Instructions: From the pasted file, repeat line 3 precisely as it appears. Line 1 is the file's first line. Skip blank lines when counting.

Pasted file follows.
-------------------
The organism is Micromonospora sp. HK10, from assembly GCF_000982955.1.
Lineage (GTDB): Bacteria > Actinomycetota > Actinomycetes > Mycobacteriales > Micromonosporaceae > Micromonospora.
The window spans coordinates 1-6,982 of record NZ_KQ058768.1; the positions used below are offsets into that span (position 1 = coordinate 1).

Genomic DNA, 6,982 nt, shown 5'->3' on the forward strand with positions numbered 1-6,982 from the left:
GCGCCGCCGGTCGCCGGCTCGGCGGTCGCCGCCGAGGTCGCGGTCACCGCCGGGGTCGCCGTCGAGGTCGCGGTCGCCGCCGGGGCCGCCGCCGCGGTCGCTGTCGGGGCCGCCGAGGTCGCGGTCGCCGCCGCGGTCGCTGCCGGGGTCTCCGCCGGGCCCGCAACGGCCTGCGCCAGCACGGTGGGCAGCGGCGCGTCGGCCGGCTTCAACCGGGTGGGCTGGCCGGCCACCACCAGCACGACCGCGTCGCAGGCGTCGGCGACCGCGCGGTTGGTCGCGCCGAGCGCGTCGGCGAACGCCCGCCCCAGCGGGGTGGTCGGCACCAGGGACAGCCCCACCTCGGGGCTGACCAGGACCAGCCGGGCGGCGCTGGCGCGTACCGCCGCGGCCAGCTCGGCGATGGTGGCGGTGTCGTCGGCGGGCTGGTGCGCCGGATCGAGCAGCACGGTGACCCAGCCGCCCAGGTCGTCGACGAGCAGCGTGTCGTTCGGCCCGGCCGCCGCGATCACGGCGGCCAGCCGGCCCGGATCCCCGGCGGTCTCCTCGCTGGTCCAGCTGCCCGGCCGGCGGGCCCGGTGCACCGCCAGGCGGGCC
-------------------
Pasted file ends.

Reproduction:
The window spans coordinates 1-6,982 of record NZ_KQ058768.1; the positions used below are offsets into that span (position 1 = coordinate 1).